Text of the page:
I did wonder if I was ever going to get a column written this week. I do take pride in getting one sent to Andy by Sunday night, but I’ve been sorely tested this weekend due to deep involvement with the Angela Redford trial (with my fellow club members of course) and then riding the Bemrose on Sunday.
However, even though this is 24 hours late, here goes.
Mr Plod, i.e. the Derbyshire Constabulary, were out at the Bemrose on Sunday, craftily parked up on a side road leading to the first group of sections. They were busy with two riders at the time I passed by, so I wasn’t pulled in for a check – not that it mattered if they had pulled me in as I’m taxed, licensed and insured. But unfortunately, I rather suspect there are others who were not judging by a number of worried remarks being made at various points around the course.
This is one of the problems that clubs face when running a road based trial; how do you ensure that your competitors are all legal. Well of course you don’t have to because when you as the rider, sign the entry form and at the start of the trial the signing on sheet, you are in fact declaring yourself to be fully legal in all respects, therefore removing all responsibility from the organising club.
As I understand it, the police officers approached the club officials at the start declaring that riders were not taxed and insured and allegedly suggested that the club could be aiding and abetting any offence. However, production of the signing on sheet removed any suggestion of responsibility away from the club onto any individual rider who may have been offending.
Which brings me to the point of why it is so important that riders always sign entry forms and why it is important that club officials ensure they have a signed form. The ACU have gone to great lengths to ensure that the standard entry form complies with legal requirements, and it is up to clubs to use these forms in order that they stay well within the ACU’s requirements.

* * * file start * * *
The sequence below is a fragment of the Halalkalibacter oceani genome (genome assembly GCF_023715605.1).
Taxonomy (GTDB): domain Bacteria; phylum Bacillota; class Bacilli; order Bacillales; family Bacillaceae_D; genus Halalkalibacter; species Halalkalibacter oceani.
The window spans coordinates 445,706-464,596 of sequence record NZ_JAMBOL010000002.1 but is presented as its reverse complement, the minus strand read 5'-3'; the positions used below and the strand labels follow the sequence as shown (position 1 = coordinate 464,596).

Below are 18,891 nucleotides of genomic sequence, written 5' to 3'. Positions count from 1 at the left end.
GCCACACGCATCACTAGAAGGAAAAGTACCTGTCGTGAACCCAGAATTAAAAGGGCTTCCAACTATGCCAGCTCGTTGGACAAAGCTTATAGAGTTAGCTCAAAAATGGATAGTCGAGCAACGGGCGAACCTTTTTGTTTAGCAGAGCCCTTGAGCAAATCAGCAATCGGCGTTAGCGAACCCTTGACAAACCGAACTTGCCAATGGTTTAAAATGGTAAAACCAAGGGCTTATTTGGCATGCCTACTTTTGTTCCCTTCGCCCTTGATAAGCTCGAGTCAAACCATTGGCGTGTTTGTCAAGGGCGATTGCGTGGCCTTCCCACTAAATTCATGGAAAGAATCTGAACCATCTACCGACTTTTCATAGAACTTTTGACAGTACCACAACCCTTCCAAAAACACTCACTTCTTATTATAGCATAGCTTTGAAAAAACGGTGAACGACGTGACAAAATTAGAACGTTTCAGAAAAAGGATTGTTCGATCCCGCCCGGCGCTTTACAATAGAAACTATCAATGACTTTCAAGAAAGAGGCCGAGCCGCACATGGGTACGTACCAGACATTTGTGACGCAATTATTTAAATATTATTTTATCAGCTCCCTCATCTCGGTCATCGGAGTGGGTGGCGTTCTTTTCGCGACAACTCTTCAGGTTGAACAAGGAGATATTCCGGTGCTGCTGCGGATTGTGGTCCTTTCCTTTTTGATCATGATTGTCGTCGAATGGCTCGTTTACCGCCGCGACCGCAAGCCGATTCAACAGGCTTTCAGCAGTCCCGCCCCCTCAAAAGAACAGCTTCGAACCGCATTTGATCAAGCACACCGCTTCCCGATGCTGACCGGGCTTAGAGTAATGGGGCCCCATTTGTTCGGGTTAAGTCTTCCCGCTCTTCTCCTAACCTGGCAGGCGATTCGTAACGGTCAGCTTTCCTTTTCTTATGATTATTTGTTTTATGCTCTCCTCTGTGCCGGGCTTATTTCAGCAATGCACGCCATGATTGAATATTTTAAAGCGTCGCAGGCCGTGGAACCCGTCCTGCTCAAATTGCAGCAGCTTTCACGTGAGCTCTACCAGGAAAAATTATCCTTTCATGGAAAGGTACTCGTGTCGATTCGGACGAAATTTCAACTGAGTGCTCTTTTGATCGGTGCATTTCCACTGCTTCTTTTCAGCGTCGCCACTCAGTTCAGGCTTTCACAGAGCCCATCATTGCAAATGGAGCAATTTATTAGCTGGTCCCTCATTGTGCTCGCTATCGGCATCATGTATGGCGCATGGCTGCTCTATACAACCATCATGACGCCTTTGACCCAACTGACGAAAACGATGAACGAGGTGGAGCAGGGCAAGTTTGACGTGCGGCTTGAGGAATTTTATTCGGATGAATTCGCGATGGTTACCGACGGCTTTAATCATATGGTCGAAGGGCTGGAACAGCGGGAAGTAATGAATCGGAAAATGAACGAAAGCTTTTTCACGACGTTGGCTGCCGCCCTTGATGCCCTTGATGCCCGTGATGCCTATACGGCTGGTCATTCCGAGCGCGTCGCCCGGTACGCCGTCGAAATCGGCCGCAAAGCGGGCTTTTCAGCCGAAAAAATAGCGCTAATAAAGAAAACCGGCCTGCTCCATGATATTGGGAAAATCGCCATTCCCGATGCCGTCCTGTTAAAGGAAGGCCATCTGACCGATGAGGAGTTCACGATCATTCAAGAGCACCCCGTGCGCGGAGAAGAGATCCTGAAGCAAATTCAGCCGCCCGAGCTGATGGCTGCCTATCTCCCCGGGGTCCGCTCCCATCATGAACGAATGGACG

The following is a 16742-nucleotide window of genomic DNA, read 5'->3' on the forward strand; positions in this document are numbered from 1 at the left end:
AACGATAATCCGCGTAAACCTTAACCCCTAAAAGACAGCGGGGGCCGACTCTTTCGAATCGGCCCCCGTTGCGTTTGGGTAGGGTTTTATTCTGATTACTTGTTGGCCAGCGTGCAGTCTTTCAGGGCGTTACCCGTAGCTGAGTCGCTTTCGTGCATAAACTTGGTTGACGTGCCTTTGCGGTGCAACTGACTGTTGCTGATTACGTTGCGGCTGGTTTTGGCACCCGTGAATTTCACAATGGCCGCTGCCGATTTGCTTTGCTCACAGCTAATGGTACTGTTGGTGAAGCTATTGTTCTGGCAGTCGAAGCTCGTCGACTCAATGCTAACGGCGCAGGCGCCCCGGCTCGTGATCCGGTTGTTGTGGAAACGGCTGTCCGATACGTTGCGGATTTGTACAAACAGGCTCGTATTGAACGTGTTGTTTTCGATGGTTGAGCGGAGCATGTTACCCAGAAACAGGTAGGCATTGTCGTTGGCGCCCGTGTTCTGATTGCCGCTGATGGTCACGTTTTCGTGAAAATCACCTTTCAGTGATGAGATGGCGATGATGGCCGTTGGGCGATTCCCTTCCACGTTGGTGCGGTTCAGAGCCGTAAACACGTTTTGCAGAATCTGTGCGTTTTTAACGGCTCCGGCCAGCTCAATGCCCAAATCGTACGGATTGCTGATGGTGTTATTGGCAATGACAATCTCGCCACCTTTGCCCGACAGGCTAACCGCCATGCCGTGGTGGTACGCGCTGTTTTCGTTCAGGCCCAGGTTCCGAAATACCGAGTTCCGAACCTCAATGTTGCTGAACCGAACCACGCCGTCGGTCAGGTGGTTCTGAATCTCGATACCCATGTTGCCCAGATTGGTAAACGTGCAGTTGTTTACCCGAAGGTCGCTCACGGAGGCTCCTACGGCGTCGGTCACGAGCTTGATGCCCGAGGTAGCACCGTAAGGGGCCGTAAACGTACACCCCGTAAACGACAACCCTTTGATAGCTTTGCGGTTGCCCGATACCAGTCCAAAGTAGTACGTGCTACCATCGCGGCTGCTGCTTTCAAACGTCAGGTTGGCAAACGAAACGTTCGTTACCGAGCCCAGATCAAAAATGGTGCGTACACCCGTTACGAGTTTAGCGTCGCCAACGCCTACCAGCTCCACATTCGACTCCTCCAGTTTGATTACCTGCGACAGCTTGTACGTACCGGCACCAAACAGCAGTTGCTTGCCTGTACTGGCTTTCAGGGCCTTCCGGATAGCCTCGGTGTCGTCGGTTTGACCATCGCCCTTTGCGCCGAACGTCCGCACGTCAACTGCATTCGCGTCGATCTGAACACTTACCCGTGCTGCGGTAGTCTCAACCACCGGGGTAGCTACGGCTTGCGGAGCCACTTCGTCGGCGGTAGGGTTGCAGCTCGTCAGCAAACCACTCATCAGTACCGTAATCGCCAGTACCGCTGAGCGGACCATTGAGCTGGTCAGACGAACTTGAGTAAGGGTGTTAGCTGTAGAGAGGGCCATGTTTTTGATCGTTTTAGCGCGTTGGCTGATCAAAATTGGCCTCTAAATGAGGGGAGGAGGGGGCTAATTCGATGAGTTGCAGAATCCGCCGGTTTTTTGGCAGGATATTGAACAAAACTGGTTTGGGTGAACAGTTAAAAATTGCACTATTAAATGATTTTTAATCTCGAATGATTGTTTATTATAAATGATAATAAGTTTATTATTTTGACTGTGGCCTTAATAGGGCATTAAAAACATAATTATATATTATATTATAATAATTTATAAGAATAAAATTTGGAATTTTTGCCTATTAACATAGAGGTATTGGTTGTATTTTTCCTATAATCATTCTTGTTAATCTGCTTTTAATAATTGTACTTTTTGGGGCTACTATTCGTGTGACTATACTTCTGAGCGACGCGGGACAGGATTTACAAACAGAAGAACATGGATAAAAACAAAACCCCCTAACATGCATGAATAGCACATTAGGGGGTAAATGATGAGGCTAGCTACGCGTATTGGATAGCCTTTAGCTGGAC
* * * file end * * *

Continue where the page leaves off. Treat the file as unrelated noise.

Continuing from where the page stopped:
It is all too easy and say that the ACU don’t provide anything for the income they receive, but in actual fact they go to great lengths to help clubs organise events properly.
I’m not about to suggest that a trials bike on the road is totally road legal in all respects, but to be sensible about it, they have good brakes, the tyres hold the road well and whilst the number plates are always far too small to be legal, in most respects they are there and can be read by a police officer who has stopped any such vehicle.
But what beats me is why the police feel they need to be involved. The mere fact that the event is taking place, under ACU jurisdiction should be good enough for any right minded officer. If they know anything, they will know that it is being organised properly, riders will have good road sense, and the nuisance factor is minimal. The trouble is, the motorist – any motorist – is easy game, as was so factually reported in last weekend’s Daily Telegraph Motoring Supplement.
Two years ago when this column was written following the Bemrose, I remarked about the huge number of used tyres of all shapes and sizes that had been fly tipped from the road above the gully known as Cheeks. Some are still there, despite clean up operations in the past, and I repeat what I said two years ago, what type of moron disposes of old tyres in a Peak District beauty spot?
And finally, Hollinsclough was once again included as a section in the trial, and whilst it is not the horror it was many decades ago, it is still a tricky series of slippery steps and took marks. I feel sure I’m not alone, but this year was the 50th anniversary of the first time I saw Hollinsclough. Back in 1960 I watched riders in the Clayton Trophy Trial ride the hazard. It has changed significantly, but it is still good enough to be in a national trial and deserves to be kept in as long as possible.